No offense, but vets are no different from anyone else who has a nervous condition that does not in any way cause them to present an increased threat to themselves or others.

It's pretty ironic that a person can be denied a gun-permit because they were a victim of a violent crime and suffers from the fear of it happening again-- because they can't carry a gun to PREVENT it from happening again!

And once again, we see that the state is a self-fulfilling evil.
 

AZSATT

New member
I don't know, but I'd guess if the level of exposure or frequency of exposure to traumatic, life-altering circumstances matters, and if ONE such occurance can result in said nervous disorder, then I'd have to believe repeated exposure to several such instances would be... I don't know.... worse?

But I'm not looking to hijack the thread and make it all about our nation's walking wounded.

It is ironic 'the machine' that is our present system of Gov't is geared to devour and destroy us all if left unchecked.
 

NOBAMA

New member
However from what I understand, NYS also never ISSUES permits to anyone less than a rich and famous celebrity.

You are thinking about NY City. Remember there is more to NYS than NY City. In the rest of the state as long as you are in good standing with the law and no felonies you will have no problems getting a permit. It will take 6-9 months though.
 

ricbak

New member
BradA.. None Taken, There are some good thoughts that run through this site... There is a guy down the street that is on his third Tour to the ME. Who knows what has happened/involved with there. I do agree that the "Check Box" is pretty lame. To verify your own med records is next to impossible, if not extremely time consuming. How many doc, dentists, work physicals, ect... ect... have you done? Our system does have it's faults, but It is still SO much better than in England.... So the Question Then becomes How can We fix it. We are in fair shape here in PRMI, That just means we have to work more to improve what we have.

By the way, Welcome to the site...
 

BradAnderson

New member
I don't know, but I'd guess if the level of exposure or frequency of exposure to traumatic, life-altering circumstances matters, and if ONE such occurance can result in said nervous disorder, then I'd have to believe repeated exposure to several such instances would be... I don't know.... worse?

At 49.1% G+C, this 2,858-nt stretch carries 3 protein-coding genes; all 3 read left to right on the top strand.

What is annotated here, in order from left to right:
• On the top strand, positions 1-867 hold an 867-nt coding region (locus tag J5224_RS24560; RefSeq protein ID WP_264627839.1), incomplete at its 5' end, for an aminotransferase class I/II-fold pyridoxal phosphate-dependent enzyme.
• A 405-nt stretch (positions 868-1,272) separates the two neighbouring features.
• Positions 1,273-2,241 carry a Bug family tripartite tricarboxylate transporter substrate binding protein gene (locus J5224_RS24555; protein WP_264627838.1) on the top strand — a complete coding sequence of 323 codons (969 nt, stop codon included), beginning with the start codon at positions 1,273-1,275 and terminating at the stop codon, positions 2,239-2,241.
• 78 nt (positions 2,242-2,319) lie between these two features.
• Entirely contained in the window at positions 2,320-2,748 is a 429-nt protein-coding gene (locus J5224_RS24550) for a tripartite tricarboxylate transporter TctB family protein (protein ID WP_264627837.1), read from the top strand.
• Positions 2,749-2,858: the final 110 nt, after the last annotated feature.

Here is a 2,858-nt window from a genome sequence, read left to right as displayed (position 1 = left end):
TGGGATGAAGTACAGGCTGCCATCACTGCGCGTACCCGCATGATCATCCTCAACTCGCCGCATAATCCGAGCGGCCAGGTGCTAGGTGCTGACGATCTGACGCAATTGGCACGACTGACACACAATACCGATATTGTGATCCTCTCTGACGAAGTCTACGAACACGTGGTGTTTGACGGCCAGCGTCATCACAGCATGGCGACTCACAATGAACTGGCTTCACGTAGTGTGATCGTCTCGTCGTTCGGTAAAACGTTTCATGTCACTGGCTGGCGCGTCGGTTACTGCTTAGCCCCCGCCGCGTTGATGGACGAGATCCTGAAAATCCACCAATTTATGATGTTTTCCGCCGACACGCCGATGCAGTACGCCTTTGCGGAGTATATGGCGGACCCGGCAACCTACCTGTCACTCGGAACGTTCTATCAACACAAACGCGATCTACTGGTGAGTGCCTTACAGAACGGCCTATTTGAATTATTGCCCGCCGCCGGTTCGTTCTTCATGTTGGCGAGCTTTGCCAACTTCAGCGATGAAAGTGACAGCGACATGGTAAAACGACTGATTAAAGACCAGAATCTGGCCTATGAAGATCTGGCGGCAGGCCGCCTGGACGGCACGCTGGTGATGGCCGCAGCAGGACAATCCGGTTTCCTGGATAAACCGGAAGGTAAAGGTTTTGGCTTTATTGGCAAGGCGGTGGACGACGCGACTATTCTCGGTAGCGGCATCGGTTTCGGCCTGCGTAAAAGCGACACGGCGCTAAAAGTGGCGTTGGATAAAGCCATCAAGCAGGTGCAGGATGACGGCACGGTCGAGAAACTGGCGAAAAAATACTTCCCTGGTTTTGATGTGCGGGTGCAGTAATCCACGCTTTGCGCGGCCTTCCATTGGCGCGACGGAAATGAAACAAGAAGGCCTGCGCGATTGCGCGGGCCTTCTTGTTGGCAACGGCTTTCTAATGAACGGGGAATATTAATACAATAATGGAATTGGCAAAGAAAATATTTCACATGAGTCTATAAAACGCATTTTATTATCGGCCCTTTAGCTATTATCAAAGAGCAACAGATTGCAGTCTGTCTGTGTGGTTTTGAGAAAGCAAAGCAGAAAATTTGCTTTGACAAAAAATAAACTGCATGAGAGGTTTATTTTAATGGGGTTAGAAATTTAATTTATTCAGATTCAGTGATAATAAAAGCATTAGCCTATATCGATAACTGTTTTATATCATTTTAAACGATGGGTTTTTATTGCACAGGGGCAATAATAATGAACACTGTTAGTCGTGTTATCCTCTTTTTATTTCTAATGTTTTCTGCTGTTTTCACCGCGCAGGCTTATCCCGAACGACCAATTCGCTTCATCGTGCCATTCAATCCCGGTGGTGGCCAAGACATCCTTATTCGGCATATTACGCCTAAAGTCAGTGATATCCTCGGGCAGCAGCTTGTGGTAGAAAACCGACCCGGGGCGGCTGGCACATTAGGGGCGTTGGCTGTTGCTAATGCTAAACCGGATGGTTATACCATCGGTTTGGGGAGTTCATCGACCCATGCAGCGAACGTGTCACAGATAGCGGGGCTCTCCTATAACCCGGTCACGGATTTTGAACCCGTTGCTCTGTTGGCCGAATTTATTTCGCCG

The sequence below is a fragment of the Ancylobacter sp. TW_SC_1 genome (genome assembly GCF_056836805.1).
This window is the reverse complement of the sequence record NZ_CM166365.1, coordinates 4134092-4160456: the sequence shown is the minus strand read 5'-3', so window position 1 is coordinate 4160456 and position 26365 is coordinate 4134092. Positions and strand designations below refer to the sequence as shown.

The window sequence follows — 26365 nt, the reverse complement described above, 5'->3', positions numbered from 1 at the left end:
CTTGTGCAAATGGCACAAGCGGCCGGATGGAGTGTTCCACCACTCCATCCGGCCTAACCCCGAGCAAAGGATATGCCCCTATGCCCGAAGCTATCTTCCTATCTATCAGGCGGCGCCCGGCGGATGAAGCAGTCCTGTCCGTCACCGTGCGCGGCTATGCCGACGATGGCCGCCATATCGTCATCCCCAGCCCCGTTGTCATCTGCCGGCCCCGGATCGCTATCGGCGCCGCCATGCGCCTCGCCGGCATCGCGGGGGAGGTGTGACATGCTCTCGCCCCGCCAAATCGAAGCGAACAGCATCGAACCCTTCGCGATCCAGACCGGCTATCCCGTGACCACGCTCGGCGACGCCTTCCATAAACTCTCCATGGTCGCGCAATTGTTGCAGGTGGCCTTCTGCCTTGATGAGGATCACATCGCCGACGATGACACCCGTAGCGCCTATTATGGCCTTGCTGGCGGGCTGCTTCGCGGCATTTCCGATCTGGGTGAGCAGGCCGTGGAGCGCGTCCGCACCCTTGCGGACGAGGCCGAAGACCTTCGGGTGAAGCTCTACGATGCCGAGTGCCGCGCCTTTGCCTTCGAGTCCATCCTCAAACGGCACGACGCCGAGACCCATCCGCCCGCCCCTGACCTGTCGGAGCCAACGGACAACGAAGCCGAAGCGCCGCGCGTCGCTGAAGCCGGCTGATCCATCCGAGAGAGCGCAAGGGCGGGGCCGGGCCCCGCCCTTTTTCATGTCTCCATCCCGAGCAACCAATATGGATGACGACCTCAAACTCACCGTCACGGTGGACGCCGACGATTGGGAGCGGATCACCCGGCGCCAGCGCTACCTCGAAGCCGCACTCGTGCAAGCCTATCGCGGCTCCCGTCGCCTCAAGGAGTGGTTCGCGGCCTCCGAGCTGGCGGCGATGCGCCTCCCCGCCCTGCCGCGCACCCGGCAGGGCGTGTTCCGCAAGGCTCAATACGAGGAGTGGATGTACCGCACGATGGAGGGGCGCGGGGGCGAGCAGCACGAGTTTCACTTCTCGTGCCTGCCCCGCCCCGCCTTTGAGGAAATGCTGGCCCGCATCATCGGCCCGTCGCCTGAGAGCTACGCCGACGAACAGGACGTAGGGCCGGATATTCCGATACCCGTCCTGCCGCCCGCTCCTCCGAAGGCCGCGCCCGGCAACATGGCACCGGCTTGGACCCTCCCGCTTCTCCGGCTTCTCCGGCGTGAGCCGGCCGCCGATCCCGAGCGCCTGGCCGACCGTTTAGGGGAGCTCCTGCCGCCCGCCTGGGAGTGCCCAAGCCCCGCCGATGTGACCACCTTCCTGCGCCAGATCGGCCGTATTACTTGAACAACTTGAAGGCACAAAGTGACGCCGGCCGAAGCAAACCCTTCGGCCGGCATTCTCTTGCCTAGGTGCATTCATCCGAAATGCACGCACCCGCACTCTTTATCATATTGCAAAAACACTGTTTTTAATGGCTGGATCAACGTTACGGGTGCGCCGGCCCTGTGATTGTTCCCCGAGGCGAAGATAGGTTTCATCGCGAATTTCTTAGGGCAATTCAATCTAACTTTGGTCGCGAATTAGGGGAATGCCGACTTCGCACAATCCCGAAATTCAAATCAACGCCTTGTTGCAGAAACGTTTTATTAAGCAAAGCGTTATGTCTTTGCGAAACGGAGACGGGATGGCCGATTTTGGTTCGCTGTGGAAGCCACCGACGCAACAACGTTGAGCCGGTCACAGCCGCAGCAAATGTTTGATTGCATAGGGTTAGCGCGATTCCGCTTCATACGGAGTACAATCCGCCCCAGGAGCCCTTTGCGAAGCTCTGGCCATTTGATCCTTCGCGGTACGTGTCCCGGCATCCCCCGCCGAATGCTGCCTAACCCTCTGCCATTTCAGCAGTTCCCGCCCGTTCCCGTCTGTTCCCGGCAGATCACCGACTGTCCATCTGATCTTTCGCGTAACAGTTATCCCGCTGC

But I'm not looking to hijack the thread and make it all about our nation's walking wounded.

It is ironic 'the machine' that is our present system of Gov't is geared to devour and destroy us all if left unchecked.

Bingo: the government doesn't CARE a rat's ass about the individual-- just POWER. It BENEFITS from individual oppression-- i.e. it gets stronger as we get weaker:, and becomes the "Godfather" to whom we must ask favors and pay tribute for "protection", as people trade liberty for security. In fact the reason that the individual STATES, rather than the federal government, had well-regulated militias, was to prevent the federal military from being able to coerce the states by threat of force (Madison, Federalist No. 46).

PTSD results from perception of danger and experienced harm; and perception chiefly includes rational apprehension. If a person is disarmed, then the danger increases-- often dramatically-- and hence the rational apprehension that exacerbates the condition-- i.e. the people who need protection most, are deprived of it first, out the person's rational fear, being declared secondary to a irrational public fear of the person. And thus, might makes right.

PTSD theorists used to believe that the disorder only resulted from a single traumatic incident, however more recent studies are finding that it's also cumulative to long-term exposure, largely in response to an inescapable and helpless experience of harm or danger.
Likewise,imply IGNORING a real danger is completely insane.

And there's nothing ionic about government destroying us: Jefferson was clear about the need for eternal vigilance and consent of the governed. William Pitt likewise observed that "necessity" was always the plea of the tyrant and the creed of slaves, being the argument for every destuction of human freedom (ala the "necessary" German gun-bans which enabled to the "necessary" genocide that followed as a matter of course).

Here, we have society arbitrarily disarming people selectively, based on pure stigma and public hysteria-- i.e. mob-rule and popularity-contests, rather than blind justice. It's simply inevitable, that government without guard-rails simply follows the path of least resistance to chaos and tyranny.
 
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NCjones

New member
I don't remember which state, but in one state I was disqualified for their CCW. Their application states if you are receiving disability from the SSA then you are considered mentally ill.

I receive disability for PTSD, which disqualified me.
 

BradAnderson

New member
Actually, many combat vets returning from theater operations are being "screened" to help determine and/or identify PTSD issues etc etc.

The answers to some of these "routine post-deployment screenings" can and likely will be used by Homeland Security to ID those who will not be legally obtaining firearms. Many GI's are aware of this, and whether they purpose to purchase firearms in their future or not, it fuels the fire to NOT disclose how you really feel - just tell them what they need to hear and clear out.

This is a very interesting topic, and made all the more convoluted when the mainstream media exploits each and every incident when someone who shouldn't have access to firearms shoots up some place and kills some people - typically in a gun-free area. The brush used in painting "shooters" keeps getting more and more broad. Of course, their spin is that NO ONE should have access to firearms because guns are "evil."